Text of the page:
Finally, foreign investors and lenders like to see foreign government political risk insurance provided by organizations such as MIGA of the World bank or OPIC, an agency of the U.S. government.
THE BOTTOM LINE: LNG EXPORT PRICE (slide 18)
After our examination of the five key economic variables, the bottom line is the export price of LNG from TimorLNGCo versus other plants in the region. An initial-feasibility model was constructed to study many combinations of variables. The final model was run with the input I have discussed today: the same gas price to the producer, lower pipeline and plant construction costs, a 2-percent country risk premium on equity investments, a 4-percent premium on commercial loans and a 10-year “tax holiday. These premiums do not represent the official views of lenders, but I think they are achievable sometime in the future. The results?
The export price of LNG from Timor Leste could be 10 to 20 percent lower than from a comparable plant in Darwin.
This price would be competitive with recent LNG sales prices agreed to by exporters from the northwest shelf of Australia and from Indonesia. In short, the nation of Timor Leste can – if you desire -- join the ranks of the world’s LNG export nations. This is not a dream. It is an achievable goal that could transform your nation.
NEXT STEPS FOR TIMOR LESTE (slide 19)
This once-in-a-lifetime opportunity may not be available much longer. Already the Bayu Undan gas is slated for processing in Darwin. And the Sunrise operator seems to favor an offshore processing facility. If the offshore decision is made, Timor Leste has lost its LNG plant opportunity forever. If you want to pursue this project and its benefits, you must act now.
As substantial owners of the Sunrise resources, Timor Leste should encourage a full and fair evaluation of a “TimorLNGCo” project proposal. As part of this dialogue, Timor Leste should make it clear the nation is willing to provide significant tax incentives and risk-mitigating inducements to encourage investment here.
If the Sunrise operator is not interested, you have the option of pursuing an alternative. You could seek an alliance with an independent and experienced project developer to lead the promotion of the TimorLNGCo concept. This entity could promote the concept and perform the needed pre-feasibility work.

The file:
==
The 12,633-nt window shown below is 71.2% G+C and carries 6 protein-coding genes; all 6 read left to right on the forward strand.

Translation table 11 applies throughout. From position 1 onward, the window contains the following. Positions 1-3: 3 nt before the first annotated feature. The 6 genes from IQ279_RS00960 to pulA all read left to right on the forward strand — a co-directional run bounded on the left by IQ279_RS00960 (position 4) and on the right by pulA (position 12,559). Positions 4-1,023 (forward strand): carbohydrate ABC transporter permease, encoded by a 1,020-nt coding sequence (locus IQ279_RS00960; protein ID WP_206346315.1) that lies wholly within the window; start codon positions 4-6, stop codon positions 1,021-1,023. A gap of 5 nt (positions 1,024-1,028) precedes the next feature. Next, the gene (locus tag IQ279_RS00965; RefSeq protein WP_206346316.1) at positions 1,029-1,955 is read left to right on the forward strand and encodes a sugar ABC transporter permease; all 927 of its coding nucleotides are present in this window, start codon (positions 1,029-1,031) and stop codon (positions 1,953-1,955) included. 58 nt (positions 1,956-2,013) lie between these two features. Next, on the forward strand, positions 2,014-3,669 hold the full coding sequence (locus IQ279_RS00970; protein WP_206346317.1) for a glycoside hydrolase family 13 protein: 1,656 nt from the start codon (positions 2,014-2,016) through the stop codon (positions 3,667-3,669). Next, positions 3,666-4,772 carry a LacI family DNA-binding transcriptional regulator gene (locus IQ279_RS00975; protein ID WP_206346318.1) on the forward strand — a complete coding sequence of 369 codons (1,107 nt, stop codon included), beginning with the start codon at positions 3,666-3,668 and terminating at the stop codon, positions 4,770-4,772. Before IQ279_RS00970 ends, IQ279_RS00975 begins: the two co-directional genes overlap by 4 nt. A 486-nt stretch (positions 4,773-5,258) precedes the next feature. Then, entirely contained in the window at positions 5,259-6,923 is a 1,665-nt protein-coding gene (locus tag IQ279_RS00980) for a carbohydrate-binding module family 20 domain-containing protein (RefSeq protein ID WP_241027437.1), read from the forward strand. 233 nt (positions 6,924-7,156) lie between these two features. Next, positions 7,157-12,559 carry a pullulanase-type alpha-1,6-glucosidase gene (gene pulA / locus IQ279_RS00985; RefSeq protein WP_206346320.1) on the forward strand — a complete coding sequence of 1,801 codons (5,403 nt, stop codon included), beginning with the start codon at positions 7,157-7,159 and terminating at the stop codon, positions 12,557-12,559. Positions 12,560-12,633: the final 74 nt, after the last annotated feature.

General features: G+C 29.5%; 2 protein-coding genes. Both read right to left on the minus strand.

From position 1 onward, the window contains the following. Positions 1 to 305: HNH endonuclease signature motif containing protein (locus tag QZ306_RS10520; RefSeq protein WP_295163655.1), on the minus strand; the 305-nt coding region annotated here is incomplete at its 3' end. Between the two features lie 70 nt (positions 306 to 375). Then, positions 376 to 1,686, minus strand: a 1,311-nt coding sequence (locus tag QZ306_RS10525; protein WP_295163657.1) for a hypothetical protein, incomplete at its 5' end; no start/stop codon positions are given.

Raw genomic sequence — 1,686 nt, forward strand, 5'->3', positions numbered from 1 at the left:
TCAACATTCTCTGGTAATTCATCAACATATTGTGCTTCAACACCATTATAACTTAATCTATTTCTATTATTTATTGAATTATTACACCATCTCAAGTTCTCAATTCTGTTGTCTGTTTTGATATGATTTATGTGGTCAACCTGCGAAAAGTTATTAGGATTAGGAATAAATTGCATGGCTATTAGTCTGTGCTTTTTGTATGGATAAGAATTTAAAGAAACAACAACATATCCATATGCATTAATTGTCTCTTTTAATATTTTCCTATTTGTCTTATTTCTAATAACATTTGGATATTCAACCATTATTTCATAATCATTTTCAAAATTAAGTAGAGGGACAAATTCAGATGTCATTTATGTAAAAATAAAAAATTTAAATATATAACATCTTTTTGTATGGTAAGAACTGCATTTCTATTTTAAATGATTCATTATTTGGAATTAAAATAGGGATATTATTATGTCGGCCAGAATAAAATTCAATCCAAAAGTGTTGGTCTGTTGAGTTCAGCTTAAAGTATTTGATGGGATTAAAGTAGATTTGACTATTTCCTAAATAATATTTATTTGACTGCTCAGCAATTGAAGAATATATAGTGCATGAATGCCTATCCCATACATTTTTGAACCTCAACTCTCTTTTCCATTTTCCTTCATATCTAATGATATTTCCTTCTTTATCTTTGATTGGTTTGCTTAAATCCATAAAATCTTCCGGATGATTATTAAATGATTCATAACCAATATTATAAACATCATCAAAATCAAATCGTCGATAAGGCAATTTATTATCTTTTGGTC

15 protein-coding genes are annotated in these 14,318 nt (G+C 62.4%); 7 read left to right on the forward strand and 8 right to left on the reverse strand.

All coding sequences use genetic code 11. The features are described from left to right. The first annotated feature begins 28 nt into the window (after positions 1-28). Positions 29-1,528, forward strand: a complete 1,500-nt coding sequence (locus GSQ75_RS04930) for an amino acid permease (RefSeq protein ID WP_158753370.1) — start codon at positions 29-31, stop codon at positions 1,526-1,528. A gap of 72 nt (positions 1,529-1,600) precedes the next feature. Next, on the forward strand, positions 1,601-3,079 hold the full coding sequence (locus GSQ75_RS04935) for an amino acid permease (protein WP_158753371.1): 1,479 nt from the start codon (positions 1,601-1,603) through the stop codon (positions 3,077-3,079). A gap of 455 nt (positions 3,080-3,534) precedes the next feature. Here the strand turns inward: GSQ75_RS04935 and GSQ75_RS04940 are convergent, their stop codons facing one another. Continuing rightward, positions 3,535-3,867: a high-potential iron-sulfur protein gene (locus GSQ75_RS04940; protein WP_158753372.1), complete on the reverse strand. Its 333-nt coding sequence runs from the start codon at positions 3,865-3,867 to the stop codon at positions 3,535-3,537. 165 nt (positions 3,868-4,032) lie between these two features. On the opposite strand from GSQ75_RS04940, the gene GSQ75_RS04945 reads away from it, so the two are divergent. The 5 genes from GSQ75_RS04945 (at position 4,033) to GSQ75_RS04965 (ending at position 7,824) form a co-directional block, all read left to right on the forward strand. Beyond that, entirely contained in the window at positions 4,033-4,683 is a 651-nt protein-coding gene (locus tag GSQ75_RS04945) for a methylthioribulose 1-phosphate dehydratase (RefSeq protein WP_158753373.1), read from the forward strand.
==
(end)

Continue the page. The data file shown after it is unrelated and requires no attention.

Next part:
Timor Leste should energetically pursue close affiliation with the MLA community. Your discussions with the MLAs should include investigation of the feasibility of major investments such as the one discussed here.
All these actions will enhance Timor Leste’s expertise in the field of LNG, resource development and finance. This knowledge will serve you well, whatever the outcome.
In my energy industry career I have often seen how emerging nations can propel themselves forward with projects like this one. I think I recognize a real opportunity for you here.
The decisions are all up to you, the people of Timor Leste. All I can do is offer my professional opinion and analysis. Like everyone else in this room, I want Timor Leste to become a strong and prosperous nation. Many people from many countries are interested in your success and willing to help you get there. I urge you to use all the resources available to pursue what is in your national interest.
Returning to the title of this paper, “Timor Leste as an LNG Exporter: Why Not?,” it would be sad to look back five years from now and have to say, “They didn’t know about the opportunity.” That’s why I’m grateful for the invitation to speak with you today.
Liquefied Natural Gas
million tons per annum
thousand cubic feet per day
million British thermal units
one complete unit of LNG liquefaction equipment; each train, depending on design, converts about 3 mtpa or more
long-term agreement to supply LNG at an agreed price, usually for 20 years
trillion (standard) cubic feet
Freight on Board at LNG plant site
Cost including freight at buyer’s location
multilateral lending agency (World Bank, e.g.)
John F. Imle, Jr is an energy consultant with 40 years’ experience in the industry. He was formerly president and vice chairman of Unocal, a U.S. corporation with major oil and gas operations, particularly in Asia. He served on the Unocal board of directors for 10 years.
Trained as a petroleum engineer, Mr Imle served as a Unocal project manager for major offshore design and construction projects in Alaska and the North Sea. Later, he was the senior executive for all Unocal’s worldwide oil, gas and geothermal exploration and development activities. His executive experience includes major natural gas development projects and commercial gas arrangements in the United States, Thailand, Bangladesh, Myanmar and Indonesia (where Unocal’s gas was processed by the giant Bontang LNG plant). He has seen firsthand how large, carefully managed projects can bring prosperity and growth to developing nations and is convinced that foreign investment and job creation are essential foundations for political stability and nation building.
Imle, along with Sadeko Ogata, John Whitehead, and Robert Zoellick, is a founding co-chair of the Business Humanitarian Forum, a Geneva-based non-profit that promotes cooperation between the business and humanitarian community, particularly in post-conflict regions.